After a busy summer of traveling weeks at a time, I was enjoying spending time at home with my wife, Elin, and our dog, Kona. My event schedule for most of October through March was empty. With the exception of managing the 10th annual MS5000 motorcycle mileage contest, I was left with raking leaves, fixing things around the house and going for rides on our new Yamaha e-bikes.
Of course, being home for a bit slowed me enough to address some of the non-MS related aches and pains I had been experiencing including persistent sciatica and some stubborn swelling in one ankle, one knee and one middle finger. My corneal transplant from a few years ago was the real issue I was worried about facing because my left eye was becoming cloudy early in the day and by afternoon, I was looking through wax paper. I guessed the donor tissue was failing and I was not looking forward to a second operation, especially after my experiences the first time around. It took a full year after the transplant before I was fitted with a special scleral lens that I since have had to wear daily in addition to my glasses for distance and reading. Even with both prescriptions, I was still unable to see as well as I did the day before getting the operation. The lens has created it’s own set of issues with swelling and irritation; not ideal when riding in the wind for dozens of hours at a time. Without the specialty lens in my left eye however, my vision is 20/400.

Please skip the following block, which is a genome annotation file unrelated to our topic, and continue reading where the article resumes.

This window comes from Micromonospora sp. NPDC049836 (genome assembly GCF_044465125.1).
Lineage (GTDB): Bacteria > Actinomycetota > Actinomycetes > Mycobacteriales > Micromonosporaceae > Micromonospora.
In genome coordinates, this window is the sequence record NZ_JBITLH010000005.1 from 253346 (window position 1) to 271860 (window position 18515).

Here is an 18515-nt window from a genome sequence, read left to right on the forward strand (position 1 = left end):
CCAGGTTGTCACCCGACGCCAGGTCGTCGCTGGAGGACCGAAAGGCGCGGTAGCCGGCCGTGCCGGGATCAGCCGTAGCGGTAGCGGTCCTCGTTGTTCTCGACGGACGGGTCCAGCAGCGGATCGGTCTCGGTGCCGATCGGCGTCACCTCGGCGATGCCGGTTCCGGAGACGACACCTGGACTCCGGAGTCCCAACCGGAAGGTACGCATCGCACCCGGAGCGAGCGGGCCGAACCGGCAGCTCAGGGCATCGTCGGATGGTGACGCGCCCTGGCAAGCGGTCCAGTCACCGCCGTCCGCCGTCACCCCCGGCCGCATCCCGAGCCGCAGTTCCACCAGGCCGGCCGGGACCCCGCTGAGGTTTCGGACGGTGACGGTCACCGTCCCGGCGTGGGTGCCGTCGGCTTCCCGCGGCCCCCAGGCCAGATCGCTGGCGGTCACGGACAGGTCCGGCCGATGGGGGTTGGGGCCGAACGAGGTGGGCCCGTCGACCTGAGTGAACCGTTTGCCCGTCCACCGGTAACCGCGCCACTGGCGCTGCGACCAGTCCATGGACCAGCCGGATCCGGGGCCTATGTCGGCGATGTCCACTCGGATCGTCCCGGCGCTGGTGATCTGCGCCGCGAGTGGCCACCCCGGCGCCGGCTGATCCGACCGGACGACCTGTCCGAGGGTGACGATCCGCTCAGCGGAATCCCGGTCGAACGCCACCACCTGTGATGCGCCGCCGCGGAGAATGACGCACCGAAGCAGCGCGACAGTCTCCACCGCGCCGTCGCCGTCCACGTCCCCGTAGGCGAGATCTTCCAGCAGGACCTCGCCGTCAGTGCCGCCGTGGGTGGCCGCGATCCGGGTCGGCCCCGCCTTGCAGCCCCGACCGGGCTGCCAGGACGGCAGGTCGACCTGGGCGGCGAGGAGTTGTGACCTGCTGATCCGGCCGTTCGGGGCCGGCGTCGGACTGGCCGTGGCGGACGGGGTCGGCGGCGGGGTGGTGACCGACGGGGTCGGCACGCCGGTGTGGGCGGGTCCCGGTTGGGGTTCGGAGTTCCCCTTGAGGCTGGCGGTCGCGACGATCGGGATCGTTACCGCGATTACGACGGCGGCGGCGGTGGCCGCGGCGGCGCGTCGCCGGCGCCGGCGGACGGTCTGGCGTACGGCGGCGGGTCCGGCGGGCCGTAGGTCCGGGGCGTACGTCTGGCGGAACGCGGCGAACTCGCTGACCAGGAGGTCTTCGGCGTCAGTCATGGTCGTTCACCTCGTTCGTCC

Sure enough, the eye doctor said the donor graph was failing and I would need a second transplant to solve the cloudiness issue. A second transplant was no guarantee however that my vision would get any better, so there’s that to look forward to.
As I was leaving my eye appointment, I received a message from Yamaha’s Service Director asking if I would be willing to speak at their National Service Meeting in Marietta Georgia the second week in December. It was just what I needed at just the right moment. A few days away, a coupe thousand miles on the bike to finish out the year and a way to get my mind off the impending eye operation. I would just have to plan around riding in the dark!
A day or two later, a completely different Yamaha department invited me to take part in a press launch they were having for a new motorcycle. The event was in southern California the first full week in December. It was going to be close, but my mapping program said I could make both events. My last ride of the season was now almost 7,000 miles and would entail riding coast to coast twice with a stop in Atlanta!
A few days after accepting both events, while getting the bike and my winter gear ready for the long cold trip, I realized my aches and pains had disappeared! Just the act of planning and getting ready to do what I love was helping me heal! The trip will add more miles towards my million mile goal for Multiple Sclerosis and more of what I call Motomedicine!
I wonder how far I need to ride my motorcycle to get my vision back?